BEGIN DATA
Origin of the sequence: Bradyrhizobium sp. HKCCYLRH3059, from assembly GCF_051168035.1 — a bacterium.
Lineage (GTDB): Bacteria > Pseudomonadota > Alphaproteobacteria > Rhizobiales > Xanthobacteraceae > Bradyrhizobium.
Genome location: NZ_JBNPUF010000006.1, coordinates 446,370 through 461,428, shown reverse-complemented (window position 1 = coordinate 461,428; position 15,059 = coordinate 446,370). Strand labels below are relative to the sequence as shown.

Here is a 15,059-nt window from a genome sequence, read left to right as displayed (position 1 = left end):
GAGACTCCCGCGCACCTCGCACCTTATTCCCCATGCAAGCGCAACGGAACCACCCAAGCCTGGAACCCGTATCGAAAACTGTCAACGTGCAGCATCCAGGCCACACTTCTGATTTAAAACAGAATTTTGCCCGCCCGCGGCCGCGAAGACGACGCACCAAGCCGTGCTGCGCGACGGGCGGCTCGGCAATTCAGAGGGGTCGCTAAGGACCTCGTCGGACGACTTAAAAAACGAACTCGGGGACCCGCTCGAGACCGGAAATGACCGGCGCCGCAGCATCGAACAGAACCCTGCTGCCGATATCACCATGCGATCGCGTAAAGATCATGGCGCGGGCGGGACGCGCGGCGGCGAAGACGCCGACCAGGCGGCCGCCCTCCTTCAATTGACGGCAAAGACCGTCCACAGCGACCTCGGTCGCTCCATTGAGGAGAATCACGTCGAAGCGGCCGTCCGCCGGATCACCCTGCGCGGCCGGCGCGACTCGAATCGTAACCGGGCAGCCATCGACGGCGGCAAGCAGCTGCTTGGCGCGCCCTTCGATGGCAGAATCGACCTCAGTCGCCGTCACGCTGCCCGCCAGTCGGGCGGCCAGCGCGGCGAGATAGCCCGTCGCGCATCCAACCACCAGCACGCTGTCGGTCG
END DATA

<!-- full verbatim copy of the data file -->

Origin of the sequence: Bradyrhizobium sp. HKCCYLRH3059, from assembly GCF_051168035.1 — a bacterium.
Lineage (GTDB): Bacteria > Pseudomonadota > Alphaproteobacteria > Rhizobiales > Xanthobacteraceae > Bradyrhizobium.
Genome location: NZ_JBNPUF010000006.1, coordinates 446,370 through 461,428, shown reverse-complemented (window position 1 = coordinate 461,428; position 15,059 = coordinate 446,370). Strand labels below are relative to the sequence as shown.

Here is a 15,059-nt window from a genome sequence, read left to right as displayed (position 1 = left end):
GAGACTCCCGCGCACCTCGCACCTTATTCCCCATGCAAGCGCAACGGAACCACCCAAGCCTGGAACCCGTATCGAAAACTGTCAACGTGCAGCATCCAGGCCACACTTCTGATTTAAAACAGAATTTTGCCCGCCCGCGGCCGCGAAGACGACGCACCAAGCCGTGCTGCGCGACGGGCGGCTCGGCAATTCAGAGGGGTCGCTAAGGACCTCGTCGGACGACTTAAAAAACGAACTCGGGGACCCGCTCGAGACCGGAAATGACCGGCGCCGCAGCATCGAACAGAACCCTGCTGCCGATATCACCATGCGATCGCGTAAAGATCATGGCGCGGGCGGGACGCGCGGCGGCGAAGACGCCGACCAGGCGGCCGCCCTCCTTCAATTGACGGCAAAGACCGTCCACAGCGACCTCGGTCGCTCCATTGAGGAGAATCACGTCGAAGCGGCCGTCCGCCGGATCACCCTGCGCGGCCGGCGCGACTCGAATCGTAACCGGGCAGCCATCGACGGCGGCAAGCAGCTGCTTGGCGCGCCCTTCGATGGCAGAATCGACCTCAGTCGCCGTCACGCTGCCCGCCAGTCGGGCGGCCAGCGCGGCGAGATAGCCCGTCGCGCATCCAACCACCAGCACGCTGTCGGTCG